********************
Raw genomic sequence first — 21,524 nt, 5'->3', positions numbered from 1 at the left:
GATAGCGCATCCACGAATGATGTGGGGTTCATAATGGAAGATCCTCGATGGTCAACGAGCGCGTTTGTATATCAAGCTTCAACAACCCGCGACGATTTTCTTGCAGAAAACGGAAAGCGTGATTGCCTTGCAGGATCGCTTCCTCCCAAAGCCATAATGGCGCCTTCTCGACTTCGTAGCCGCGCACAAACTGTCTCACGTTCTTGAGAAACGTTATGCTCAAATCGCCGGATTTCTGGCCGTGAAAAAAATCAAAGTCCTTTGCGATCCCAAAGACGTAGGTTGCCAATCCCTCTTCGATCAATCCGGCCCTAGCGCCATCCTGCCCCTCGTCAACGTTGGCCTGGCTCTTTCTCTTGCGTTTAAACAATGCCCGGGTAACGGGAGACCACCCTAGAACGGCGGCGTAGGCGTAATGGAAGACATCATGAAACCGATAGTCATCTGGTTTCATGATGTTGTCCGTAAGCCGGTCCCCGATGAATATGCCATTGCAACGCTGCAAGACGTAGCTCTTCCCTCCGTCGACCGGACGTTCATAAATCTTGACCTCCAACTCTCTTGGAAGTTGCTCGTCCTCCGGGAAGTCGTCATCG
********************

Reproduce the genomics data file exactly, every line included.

Raw genomic sequence first — 21,524 nt, 5'->3', positions numbered from 1 at the left:
GATAGCGCATCCACGAATGATGTGGGGTTCATAATGGAAGATCCTCGATGGTCAACGAGCGCGTTTGTATATCAAGCTTCAACAACCCGCGACGATTTTCTTGCAGAAAACGGAAAGCGTGATTGCCTTGCAGGATCGCTTCCTCCCAAAGCCATAATGGCGCCTTCTCGACTTCGTAGCCGCGCACAAACTGTCTCACGTTCTTGAGAAACGTTATGCTCAAATCGCCGGATTTCTGGCCGTGAAAAAAATCAAAGTCCTTTGCGATCCCAAAGACGTAGGTTGCCAATCCCTCTTCGATCAATCCGGCCCTAGCGCCATCCTGCCCCTCGTCAACGTTGGCCTGGCTCTTTCTCTTGCGTTTAAACAATGCCCGGGTAACGGGAGACCACCCTAGAACGGCGGCGTAGGCGTAATGGAAGACATCATGAAACCGATAGTCATCTGGTTTCATGATGTTGTCCGTAAGCCGGTCCCCGATGAATATGCCATTGCAACGCTGCAAGACGTAGCTCTTCCCTCCGTCGACCGGACGTTCATAAATCTTGACCTCCAACTCTCTTGGAAGTTGCTCGTCCTCCGGGAAGTCGTCATCG